Miami’s big street festival hosted by the Kiwanis Club of Little Havana is back for the 37th year bringing one million people out to dance, eat, carouse and wave their flags all in the name of fun. Here’s what we are excited about for 2014.
1. Tribute to Celia Cruz
Often imitated, never duplicated, Celia Cruz, the eternal queen of salsa gets her own saintly procession at 2 p.m. starting from Celia Cruz Way where a sculpture of the Guarachera de Cuba will initiate a parade through the streets of Calle Ocho. Be prepared to sing and dance your way through decades of hits while you remember that “La Vida es un Carnival.”
2. King Daddy
No one can get you moving like the Puerto Rican powerhouse, Daddy Yankee, with his infectious reggaeton repertoire of dancefloor anthems like “Rompe,” “Lo que paso paso” and the song that put him on the map, “Gasolina.” Daddy Yankee will be crowned this year’s King of Calle Ocho, ruling over an enormous population of people who know how to party. Catch him at the Power 96 stage (at Eighth Avenue) getting the crowd to move even if they can’t find space.
3. Tricked out baños
What’s the worst part about being in a crowd of one million people? The traumatizing experience of using a port-a-potty in a place where folks are eating greasy arepas, deep-fried pinchos and washing it down with beer. But don’t get antsy, this year Charmin (the toilet paper people) are creating a spa-like experience (well, sort of) for festivalgoers who are feeling the call of nature. At the corner of 20th Avenue and Eighth Street a high-end restroom will be stationed, fully equipped with running water, lights, a television in each stall and lots of TP (obviously). Bonus: There will be attendants to keep things fresh and clean.
Though it originally began as a celebration of Cuban culture, Calle Ocho has become a pan-Latin celebration that acts as a surrogate carnival for immigrants and visitors who can’t be back home to enjoy their traditional festivities. This year could be especially cathartic for South Florida’s Venezuelans who are in much need of some distraction after anxiously following the events and tension back home. Venezuelan artists like Chino y Nacho, who called for peace in Venezuela upon accepting their Premio Lo Nuestro award for Best Tropical Group, last Thursday, will perform at the Mega 94.9 Stage (22nd Avenue, 10 St. Road) to bring a bit of support to their compatriots.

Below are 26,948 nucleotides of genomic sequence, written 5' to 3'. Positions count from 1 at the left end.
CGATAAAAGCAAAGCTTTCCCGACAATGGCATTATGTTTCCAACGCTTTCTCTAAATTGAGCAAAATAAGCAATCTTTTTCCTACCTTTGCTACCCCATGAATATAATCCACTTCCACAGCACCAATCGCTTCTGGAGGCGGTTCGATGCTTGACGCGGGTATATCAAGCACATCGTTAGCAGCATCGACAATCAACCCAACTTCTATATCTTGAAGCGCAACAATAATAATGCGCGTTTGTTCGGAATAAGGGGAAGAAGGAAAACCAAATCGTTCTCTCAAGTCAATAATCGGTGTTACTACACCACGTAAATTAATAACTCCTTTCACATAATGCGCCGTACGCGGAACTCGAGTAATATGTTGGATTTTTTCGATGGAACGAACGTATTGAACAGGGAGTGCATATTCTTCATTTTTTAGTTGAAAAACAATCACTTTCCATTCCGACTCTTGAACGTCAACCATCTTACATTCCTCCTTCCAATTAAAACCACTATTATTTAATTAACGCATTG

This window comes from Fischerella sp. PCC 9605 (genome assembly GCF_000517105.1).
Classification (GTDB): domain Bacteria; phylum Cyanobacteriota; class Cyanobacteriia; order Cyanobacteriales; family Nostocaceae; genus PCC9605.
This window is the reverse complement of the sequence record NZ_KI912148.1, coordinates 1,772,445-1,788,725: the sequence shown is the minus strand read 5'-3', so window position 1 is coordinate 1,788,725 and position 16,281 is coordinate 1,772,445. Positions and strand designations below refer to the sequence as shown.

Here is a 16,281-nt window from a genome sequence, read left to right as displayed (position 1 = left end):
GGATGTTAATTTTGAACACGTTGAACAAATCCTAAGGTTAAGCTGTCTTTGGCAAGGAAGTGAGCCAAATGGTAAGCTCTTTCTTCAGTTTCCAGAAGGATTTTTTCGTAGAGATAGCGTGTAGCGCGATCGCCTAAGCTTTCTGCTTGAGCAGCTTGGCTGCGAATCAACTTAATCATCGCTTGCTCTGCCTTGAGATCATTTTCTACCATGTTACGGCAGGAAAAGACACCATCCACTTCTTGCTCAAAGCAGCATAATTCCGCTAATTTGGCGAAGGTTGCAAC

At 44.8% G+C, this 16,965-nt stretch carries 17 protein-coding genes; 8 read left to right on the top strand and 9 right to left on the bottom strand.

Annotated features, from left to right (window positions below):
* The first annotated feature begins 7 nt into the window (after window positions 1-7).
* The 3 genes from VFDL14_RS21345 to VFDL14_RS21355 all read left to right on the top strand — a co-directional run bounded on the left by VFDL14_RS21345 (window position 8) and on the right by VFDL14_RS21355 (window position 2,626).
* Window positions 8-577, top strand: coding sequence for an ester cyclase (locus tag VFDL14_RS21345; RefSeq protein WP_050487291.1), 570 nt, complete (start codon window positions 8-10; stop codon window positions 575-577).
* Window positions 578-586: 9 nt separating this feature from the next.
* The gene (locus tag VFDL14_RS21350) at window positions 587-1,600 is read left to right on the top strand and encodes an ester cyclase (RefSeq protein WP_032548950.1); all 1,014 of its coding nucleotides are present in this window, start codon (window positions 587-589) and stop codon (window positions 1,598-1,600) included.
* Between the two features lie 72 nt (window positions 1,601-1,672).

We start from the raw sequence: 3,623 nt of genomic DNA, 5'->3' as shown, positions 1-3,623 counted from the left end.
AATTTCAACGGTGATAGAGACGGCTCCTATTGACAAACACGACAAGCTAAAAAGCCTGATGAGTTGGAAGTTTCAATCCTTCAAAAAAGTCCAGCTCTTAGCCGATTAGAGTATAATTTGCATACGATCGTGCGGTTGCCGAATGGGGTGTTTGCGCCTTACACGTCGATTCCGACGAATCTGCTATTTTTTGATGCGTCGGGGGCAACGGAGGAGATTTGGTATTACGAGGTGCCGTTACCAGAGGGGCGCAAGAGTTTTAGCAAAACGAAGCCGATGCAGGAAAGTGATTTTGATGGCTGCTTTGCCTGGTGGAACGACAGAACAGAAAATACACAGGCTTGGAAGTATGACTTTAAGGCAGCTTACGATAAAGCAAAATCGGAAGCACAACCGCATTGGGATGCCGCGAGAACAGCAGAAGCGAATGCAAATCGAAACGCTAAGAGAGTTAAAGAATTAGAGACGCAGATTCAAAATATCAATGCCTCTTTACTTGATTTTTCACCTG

5. Music, obviamente
Calle Ocho King Daddy Yankee will be joined by Sean Paul at the Power 96 Stage (Eighth Avenue), making that one of the hotspots of the carnival, but the nine stages scattered throughout Eighth Street have impressive line-ups for all tastes (in Latin music, that is). Here is the complete line-up.
Power 96 Stage (Eighth Avenue)
Daddy Yankee, Sean Paul, DJ Zog, DJ Def, Cato K, Power 96 DJs
Mr. 305 Stage (12th Avenue)
Fito Blanco, Farruko, Angel y Khriz, Kriz, Sensato, DJ Chino, Juan Magán
Simple Mobile Stage (13th Court South)
More than 14 folkloric groups from Costa Rica, Mexico, Venezuela, Colombia, Bolivia; Fundación Escuela de arte Marleny, Grupo Complot, Felipe Molinares y su grupo, and many more
17th Avenue North Stage
Pedrito Martínez, Elain, Johnny Ventura
Mega 94.9 Stage (22nd Avenue, 10 St. Road)
Chino y Nacho, Ilegales, Maluma, Gocho, Baby Rasta, Tony Dize, Alexis & Fido, Zion & Lennox, Grupo Treo, Elvis Crespo, Juan Magán
Coca-Cola Stage (22nd Avenue North)
Leslie Grace, Frankie Negron, Alfredo de la Fe, DLG, Celia Cruz All-stars, David Correy
Telemundo 51 Stage (Pep Boys, 23rd Avenue North)
Orquesta Pichaco-Havana2, Henry Flow, El Pikete (Ulanito), Conjunto Impacto, Jack Jerry, Yaidan Lemus, Sheena, Delexilio, Farruko, Angel & Kriz, Timbalive, Melina Almodóvar, Lucy Grau, Oro Sólido
Miami Herald/El Nuevo Herald Stage (24th Avenue North)
Cachet, DJ Holiday, Suénalo
Univision 23 (27th Avenue)
Oro Solido, Nina Rodriguez, Frankie Ruiz Jr., Lefty Perez, Pericles, Jose Luis Morin, Elaine, D-Notes, DA2, Jayma y Dalex, Albita